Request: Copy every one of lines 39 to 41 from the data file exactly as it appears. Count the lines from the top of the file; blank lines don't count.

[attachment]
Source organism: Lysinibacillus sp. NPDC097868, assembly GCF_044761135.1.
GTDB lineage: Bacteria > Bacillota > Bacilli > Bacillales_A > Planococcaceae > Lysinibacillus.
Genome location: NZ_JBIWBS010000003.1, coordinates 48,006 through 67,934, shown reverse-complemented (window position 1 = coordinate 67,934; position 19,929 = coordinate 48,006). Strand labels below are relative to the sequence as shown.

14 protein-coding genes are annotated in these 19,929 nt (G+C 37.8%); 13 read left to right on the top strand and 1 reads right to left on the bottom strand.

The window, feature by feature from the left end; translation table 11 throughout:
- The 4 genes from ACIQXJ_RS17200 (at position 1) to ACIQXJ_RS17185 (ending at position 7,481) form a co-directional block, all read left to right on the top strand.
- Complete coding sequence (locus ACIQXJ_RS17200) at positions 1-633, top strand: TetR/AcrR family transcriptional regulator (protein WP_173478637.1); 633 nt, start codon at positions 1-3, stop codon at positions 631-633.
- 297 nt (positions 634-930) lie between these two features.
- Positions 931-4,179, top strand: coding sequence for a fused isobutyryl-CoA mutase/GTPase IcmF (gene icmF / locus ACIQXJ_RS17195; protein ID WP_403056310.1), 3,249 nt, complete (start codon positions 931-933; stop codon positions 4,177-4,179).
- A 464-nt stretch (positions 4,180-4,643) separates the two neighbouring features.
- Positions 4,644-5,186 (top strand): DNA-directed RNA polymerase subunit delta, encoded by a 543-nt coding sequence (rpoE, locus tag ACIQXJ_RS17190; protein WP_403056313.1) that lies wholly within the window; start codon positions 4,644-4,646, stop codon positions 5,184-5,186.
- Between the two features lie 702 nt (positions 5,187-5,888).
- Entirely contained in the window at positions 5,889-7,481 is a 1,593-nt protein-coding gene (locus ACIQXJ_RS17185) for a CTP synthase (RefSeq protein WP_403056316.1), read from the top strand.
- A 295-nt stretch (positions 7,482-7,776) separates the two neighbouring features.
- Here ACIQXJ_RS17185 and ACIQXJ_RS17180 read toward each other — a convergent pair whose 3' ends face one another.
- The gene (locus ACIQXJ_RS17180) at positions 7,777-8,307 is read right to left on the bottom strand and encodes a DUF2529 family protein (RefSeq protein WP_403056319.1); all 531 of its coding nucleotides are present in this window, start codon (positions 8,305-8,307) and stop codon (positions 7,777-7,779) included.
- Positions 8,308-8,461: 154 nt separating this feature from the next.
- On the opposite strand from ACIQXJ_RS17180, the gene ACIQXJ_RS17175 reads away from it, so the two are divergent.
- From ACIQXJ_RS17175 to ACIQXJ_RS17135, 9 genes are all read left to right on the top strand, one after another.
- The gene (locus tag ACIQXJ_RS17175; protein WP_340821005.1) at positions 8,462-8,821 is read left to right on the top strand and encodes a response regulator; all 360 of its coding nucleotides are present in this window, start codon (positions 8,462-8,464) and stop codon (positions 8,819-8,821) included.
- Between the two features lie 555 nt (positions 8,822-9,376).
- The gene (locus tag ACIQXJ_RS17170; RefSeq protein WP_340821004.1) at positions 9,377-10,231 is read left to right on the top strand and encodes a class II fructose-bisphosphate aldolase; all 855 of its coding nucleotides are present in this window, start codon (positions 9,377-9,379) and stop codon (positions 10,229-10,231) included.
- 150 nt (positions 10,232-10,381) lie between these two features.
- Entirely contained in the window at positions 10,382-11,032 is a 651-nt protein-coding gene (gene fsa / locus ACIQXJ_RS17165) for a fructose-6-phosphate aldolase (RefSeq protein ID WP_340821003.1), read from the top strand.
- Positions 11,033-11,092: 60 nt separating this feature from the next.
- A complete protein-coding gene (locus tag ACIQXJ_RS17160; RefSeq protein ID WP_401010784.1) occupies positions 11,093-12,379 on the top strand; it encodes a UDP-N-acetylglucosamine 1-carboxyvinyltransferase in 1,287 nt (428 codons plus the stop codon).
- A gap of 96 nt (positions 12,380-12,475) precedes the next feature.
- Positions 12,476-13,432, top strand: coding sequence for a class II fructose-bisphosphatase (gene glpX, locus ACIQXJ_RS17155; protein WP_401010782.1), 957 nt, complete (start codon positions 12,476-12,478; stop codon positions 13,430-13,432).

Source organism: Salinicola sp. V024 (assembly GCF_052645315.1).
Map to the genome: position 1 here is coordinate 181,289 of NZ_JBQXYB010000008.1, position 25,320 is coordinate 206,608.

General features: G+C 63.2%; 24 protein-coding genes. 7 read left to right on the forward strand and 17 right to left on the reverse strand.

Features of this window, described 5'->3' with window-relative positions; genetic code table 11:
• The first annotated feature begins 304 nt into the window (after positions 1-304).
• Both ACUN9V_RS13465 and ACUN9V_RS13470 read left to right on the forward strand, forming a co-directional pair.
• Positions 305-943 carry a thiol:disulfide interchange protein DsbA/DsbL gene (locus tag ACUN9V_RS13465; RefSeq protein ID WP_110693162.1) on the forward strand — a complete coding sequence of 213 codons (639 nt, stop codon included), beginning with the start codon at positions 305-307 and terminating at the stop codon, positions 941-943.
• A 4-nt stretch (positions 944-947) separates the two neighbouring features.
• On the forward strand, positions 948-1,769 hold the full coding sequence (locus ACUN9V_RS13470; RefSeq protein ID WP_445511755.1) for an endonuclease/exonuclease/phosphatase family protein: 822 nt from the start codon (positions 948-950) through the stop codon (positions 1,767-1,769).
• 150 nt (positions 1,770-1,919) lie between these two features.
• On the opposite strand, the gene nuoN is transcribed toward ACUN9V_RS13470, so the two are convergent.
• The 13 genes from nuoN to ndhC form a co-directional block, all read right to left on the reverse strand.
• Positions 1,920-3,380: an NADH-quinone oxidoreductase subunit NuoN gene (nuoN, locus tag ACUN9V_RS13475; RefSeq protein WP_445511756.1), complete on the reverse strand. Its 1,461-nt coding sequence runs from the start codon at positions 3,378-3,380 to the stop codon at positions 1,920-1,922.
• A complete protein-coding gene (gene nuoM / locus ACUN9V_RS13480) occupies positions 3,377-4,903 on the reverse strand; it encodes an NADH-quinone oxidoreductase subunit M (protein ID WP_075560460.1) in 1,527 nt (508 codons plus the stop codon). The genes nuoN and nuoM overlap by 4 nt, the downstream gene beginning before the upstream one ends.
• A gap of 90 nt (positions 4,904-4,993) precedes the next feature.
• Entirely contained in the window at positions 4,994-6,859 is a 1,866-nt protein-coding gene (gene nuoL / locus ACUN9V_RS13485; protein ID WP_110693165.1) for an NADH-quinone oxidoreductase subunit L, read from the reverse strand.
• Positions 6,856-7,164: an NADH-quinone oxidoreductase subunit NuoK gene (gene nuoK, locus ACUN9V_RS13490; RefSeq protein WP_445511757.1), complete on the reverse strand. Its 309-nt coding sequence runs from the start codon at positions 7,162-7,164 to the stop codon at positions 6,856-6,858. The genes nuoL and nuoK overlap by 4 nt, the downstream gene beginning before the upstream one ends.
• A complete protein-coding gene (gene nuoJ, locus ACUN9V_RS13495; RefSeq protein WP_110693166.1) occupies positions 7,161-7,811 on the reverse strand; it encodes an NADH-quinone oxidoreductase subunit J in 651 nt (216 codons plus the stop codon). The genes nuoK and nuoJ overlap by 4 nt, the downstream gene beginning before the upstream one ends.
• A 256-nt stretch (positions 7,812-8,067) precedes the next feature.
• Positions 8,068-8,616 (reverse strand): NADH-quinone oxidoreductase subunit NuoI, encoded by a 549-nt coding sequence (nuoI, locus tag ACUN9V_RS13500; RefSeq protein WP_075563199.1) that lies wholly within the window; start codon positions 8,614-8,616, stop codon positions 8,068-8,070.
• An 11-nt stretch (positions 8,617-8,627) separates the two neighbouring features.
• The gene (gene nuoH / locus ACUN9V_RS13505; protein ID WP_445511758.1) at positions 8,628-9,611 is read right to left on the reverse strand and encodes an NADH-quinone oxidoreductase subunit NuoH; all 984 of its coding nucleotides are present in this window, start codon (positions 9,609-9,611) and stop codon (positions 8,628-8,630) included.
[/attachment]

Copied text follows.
• On the opposite strand, the gene nuoN is transcribed toward ACUN9V_RS13470, so the two are convergent.
• The 13 genes from nuoN to ndhC form a co-directional block, all read right to left on the reverse strand.
• Positions 1,920-3,380: an NADH-quinone oxidoreductase subunit NuoN gene (nuoN, locus tag ACUN9V_RS13475; RefSeq protein WP_445511756.1), complete on the reverse strand. Its 1,461-nt coding sequence runs from the start codon at positions 3,378-3,380 to the stop codon at positions 1,920-1,922.